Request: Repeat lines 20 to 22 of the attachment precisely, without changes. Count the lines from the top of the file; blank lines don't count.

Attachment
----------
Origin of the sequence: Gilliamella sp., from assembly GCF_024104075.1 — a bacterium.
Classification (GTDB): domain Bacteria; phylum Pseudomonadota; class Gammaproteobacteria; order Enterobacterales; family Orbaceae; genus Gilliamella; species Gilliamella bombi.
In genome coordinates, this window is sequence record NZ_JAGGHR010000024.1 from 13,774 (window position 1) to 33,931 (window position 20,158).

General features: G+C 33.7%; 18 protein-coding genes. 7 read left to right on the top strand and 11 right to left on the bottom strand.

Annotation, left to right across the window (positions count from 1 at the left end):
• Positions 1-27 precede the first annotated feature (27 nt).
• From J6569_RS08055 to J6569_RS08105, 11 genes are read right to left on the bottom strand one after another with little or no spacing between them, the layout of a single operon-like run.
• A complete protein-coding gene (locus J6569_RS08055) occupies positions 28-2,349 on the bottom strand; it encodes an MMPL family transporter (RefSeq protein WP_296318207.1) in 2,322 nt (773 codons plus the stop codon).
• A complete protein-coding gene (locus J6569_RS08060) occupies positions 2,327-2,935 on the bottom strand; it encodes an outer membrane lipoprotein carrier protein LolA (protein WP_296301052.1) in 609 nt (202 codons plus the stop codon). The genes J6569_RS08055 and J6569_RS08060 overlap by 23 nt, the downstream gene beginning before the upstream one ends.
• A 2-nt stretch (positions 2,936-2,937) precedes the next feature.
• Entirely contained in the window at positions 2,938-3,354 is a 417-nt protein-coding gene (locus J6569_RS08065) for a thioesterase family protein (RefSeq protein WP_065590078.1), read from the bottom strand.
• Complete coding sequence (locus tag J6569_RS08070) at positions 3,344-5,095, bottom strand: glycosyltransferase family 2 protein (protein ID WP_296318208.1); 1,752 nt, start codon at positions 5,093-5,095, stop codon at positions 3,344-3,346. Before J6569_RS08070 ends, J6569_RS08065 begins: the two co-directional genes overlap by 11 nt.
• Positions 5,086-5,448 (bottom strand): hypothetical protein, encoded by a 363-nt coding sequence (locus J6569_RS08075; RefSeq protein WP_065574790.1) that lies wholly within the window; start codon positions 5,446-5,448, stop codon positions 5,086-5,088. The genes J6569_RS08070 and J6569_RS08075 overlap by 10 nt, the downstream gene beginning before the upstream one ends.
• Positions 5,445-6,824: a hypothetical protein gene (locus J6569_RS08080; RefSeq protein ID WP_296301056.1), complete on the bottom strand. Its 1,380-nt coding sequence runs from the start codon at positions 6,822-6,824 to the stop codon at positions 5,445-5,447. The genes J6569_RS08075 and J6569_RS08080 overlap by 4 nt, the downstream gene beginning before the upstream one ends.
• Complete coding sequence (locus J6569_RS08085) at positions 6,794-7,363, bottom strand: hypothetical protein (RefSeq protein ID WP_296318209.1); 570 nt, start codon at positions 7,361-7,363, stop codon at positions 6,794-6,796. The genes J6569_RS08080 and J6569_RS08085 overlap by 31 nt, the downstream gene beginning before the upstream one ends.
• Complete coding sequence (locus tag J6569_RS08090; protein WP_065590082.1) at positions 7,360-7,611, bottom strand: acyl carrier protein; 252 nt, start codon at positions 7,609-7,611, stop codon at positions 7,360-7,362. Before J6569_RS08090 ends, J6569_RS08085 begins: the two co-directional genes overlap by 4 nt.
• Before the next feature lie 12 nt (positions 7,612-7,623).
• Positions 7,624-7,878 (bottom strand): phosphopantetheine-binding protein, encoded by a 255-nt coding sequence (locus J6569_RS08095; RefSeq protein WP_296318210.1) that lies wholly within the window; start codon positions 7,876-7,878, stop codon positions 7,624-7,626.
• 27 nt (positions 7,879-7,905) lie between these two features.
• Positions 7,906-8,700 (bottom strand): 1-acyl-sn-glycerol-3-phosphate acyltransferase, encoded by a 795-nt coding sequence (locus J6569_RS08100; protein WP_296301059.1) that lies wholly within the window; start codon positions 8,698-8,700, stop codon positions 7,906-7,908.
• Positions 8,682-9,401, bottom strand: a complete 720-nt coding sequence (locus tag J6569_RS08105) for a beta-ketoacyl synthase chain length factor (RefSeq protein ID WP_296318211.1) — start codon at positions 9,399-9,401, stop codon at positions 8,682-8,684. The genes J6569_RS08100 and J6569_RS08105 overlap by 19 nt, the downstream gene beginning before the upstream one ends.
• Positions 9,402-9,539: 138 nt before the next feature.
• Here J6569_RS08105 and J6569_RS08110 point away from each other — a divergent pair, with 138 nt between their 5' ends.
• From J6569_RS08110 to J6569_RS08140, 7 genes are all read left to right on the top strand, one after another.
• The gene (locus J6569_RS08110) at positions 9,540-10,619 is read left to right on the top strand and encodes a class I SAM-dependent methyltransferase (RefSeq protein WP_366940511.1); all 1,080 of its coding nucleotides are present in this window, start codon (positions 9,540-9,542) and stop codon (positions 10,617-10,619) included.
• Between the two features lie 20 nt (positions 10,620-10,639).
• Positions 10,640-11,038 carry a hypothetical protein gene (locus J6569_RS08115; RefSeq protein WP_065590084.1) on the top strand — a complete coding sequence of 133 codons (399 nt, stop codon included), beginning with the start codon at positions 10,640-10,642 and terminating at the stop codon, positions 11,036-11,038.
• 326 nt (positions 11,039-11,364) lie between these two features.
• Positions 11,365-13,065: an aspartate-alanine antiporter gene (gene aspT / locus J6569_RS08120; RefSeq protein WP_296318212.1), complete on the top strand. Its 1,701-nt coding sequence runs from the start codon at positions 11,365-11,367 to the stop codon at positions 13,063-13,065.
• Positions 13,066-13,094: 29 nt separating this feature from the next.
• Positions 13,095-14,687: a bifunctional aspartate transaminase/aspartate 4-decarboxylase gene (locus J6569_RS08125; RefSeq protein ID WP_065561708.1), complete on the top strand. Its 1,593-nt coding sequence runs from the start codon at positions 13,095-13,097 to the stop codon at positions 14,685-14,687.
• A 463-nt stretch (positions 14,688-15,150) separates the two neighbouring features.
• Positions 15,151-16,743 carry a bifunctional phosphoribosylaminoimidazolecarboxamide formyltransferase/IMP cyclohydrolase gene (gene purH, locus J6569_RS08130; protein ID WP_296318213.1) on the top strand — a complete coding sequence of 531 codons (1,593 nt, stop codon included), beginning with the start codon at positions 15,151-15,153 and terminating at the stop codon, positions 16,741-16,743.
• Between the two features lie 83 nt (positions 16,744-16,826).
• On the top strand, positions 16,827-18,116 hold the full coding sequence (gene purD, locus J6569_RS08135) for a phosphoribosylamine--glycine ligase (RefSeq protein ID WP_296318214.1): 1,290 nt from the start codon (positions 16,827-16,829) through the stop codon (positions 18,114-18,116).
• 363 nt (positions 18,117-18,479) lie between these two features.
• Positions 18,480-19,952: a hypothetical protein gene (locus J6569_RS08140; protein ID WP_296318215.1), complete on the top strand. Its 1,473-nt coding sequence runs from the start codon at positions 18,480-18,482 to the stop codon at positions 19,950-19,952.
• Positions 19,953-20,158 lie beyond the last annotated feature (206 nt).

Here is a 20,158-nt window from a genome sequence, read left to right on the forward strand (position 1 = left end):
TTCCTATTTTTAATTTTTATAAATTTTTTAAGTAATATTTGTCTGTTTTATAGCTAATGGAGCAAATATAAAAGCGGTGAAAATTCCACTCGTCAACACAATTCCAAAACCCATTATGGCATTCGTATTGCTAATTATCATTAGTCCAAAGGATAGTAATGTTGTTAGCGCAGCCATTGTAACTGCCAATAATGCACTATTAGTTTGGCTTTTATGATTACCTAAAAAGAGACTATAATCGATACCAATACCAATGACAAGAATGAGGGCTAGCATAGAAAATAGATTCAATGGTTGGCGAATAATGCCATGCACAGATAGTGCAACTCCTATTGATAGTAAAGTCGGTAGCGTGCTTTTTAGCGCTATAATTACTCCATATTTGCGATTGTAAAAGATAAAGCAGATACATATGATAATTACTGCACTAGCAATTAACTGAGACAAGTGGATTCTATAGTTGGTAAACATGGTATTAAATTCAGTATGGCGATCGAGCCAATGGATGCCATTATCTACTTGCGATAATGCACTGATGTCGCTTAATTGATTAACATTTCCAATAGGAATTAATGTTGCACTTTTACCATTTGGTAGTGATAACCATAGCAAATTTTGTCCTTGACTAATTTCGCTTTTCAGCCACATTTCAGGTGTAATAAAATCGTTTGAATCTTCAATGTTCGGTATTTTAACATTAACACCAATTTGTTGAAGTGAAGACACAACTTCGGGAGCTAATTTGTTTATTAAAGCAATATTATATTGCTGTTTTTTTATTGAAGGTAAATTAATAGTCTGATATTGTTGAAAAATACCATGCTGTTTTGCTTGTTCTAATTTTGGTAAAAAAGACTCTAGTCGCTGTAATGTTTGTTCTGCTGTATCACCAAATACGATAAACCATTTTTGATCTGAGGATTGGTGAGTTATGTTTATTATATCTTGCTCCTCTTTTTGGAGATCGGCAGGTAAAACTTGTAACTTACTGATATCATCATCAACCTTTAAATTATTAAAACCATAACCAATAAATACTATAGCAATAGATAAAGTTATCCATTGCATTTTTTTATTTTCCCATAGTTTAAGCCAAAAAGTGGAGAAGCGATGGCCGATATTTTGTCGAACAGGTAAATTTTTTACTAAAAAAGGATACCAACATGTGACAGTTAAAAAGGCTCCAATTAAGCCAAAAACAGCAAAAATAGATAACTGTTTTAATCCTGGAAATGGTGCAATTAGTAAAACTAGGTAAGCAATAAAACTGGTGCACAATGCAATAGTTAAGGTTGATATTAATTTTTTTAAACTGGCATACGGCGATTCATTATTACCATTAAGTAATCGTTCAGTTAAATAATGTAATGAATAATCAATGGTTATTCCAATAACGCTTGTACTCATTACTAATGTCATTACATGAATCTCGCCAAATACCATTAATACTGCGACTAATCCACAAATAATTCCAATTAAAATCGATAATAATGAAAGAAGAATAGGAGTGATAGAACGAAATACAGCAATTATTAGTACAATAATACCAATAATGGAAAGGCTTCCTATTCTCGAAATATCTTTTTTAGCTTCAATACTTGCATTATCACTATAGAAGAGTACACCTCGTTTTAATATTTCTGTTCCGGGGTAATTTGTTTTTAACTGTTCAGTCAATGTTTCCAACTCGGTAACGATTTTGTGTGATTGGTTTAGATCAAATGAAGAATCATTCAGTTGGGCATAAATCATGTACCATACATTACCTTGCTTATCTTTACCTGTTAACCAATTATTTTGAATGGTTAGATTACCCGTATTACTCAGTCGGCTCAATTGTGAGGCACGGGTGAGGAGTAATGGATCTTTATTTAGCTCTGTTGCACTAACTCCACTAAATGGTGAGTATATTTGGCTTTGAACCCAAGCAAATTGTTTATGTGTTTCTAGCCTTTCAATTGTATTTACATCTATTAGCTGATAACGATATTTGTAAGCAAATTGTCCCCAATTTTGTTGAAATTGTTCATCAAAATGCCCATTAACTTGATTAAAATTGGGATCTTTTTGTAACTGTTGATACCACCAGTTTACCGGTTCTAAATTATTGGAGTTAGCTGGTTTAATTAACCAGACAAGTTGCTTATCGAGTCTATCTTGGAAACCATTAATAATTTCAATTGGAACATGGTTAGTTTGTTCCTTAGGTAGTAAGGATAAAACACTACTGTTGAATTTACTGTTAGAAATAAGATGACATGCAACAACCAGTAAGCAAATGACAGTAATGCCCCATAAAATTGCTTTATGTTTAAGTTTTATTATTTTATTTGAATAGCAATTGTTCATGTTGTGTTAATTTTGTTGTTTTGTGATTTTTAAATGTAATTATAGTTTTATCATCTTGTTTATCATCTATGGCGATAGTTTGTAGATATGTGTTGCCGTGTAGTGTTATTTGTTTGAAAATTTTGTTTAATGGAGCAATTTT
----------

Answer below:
• Positions 7,906-8,700 (bottom strand): 1-acyl-sn-glycerol-3-phosphate acyltransferase, encoded by a 795-nt coding sequence (locus J6569_RS08100; protein WP_296301059.1) that lies wholly within the window; start codon positions 8,698-8,700, stop codon positions 7,906-7,908.
• Positions 8,682-9,401, bottom strand: a complete 720-nt coding sequence (locus tag J6569_RS08105) for a beta-ketoacyl synthase chain length factor (RefSeq protein ID WP_296318211.1) — start codon at positions 9,399-9,401, stop codon at positions 8,682-8,684. The genes J6569_RS08100 and J6569_RS08105 overlap by 19 nt, the downstream gene beginning before the upstream one ends.
• Positions 9,402-9,539: 138 nt before the next feature.